From astrophysics to acting

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Jo Vito Ramírez

Jo Vito Ramírez traded a major in astrophysics for a life in the performing arts, and the genderqueer actor and performance artist hasn’t looked back since.

A specialist in theater for young audiences, they are currently appearing in “The Snow Queen,” the latest work in the children’s series at Arden Theatre Company. Ramirez plays a variety of roles, from a troll to the Prince of Summer. The new production is based on a fairytale by Hans Christian Andersen — the same one that inspired the Disney mega-musical “Frozen.”

PGN recently spoke with Ramírez about their background and education, goals as a performer, and what draws them to children’s theater. Some responses have been condensed and edited for clarity.

How did you first become interested in the performing arts?

I started performing when I was in middle school, and that was entirely because the folks who were in the performing arts were the exuberant weirdos. They were the ones who wouldn’t make fun of me or each other. It was a little, beautiful, strange community — and community is the reason I do theater in the first place. The first show that I did was “West Side Story.” Ironically, and perhaps problematically, I was the only Puerto Rican person in the production, and I played Riff, the leader of the Jets. Maybe they were overcompensating. 

Did you know right away that theater was the path you wanted to focus on?

Well, there weren’t many opportunities for the arts in my schooling. I grew up in the Bronx, and I was definitely given a math and science track for most of my education. STEM was a heavy influence. In high school, the arts weren’t really available, so I started a drama club that I believe is still going at the school. We played improv games, did some scenes, and eventually it started being called “The Gay Club.” We wore that term in stride.

Did you study performance in college?

I was accepted to college under the pretense of astrophysics. I was unreasonably fascinated by the study of the ginormous and the miniscule, the way that heavenly bodies move, the fabric of the universe. When I got to college, my main goal was to become the next Einstein. But that wasn’t in the cards for me. In terms of high school, I was kind of a hotshot in math and science, but when I got to my fancy college, I realized that I was woefully behind. Ultimately, the math became too much for me. My plan had always been to be a theater minor. Though I loved theater, the way I was brought up didn’t allow me to imagine theater as a legitimate career path. One of the things college taught me — perhaps the most important thing my time at Haverford/Bryn Mawr taught me — is that I have to live my life fearlessly. Many of the privileged kids I went to school with grew up believing the world was their oyster, and they carried themselves very lightly. They thought they deserved to be wherever they were. I wanted that — and theater was the thing that made me feel most comfortable and something I seemed to have a knack for. I decided this is where I am, where I’m happy, and where I choose to be.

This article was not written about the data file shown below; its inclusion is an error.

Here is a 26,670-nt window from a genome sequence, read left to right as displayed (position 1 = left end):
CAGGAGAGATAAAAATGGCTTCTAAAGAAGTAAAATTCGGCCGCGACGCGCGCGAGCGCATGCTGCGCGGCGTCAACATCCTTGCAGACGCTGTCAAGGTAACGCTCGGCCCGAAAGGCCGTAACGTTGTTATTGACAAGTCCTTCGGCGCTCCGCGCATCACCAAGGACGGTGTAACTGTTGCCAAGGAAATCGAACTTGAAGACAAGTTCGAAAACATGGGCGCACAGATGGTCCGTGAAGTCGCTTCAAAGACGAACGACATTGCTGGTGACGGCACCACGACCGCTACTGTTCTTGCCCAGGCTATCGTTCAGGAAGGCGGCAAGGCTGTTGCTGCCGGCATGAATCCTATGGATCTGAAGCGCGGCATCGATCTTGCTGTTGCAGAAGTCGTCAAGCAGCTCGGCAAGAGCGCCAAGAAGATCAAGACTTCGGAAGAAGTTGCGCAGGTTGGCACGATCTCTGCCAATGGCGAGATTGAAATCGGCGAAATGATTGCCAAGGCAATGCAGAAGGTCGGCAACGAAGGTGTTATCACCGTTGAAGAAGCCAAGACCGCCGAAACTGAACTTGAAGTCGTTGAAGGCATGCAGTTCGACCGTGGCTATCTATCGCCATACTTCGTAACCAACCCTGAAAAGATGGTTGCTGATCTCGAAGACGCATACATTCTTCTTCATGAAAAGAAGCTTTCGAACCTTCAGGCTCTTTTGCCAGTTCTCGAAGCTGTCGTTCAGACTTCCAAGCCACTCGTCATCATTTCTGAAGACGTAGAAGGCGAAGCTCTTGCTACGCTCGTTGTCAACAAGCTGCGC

Can you tell me a little about “The Snow Queen” and your roles in it?

Everyone in “The Snow Queen” (except The Snow Queen herself) plays a troll, so I play a troll. I also play Fred, the prince of summer; one of the flowers of spring; and the Laughing Robber, who is an inhabitant of autumn. We cycle through different seasons in “The Snow Queen,” so those of us in the ensemble have the job of cycling Gerda (the main character) through the seasons and building out the world of the show.

You have done several of the children’s shows at the Arden over the past few years. What draws you to this form of theater?

I feel particularly suited to this work. I find that particularly at the Arden, the children’s theater productions I have been a part of are story-based, and that’s part of their mission statement. It’s story-forward work. Of course, the social critiques and the political relevance are there, but they come out of the story in a really soulful way. The reason I like children’s theater is because, as a performer, you have to give a fully embodied performance. Your work is fully steeped in the world. I prefer an artistic process that is free of artifice. Children’s theater seems to be generally less pretentious, and I like to work that way. It lets the heart of the story come through.

“The Snow Queen” continues through Jan. 26, 2020, at the Arden Theatre Company. For tickets and information, visit ardentheatre.org.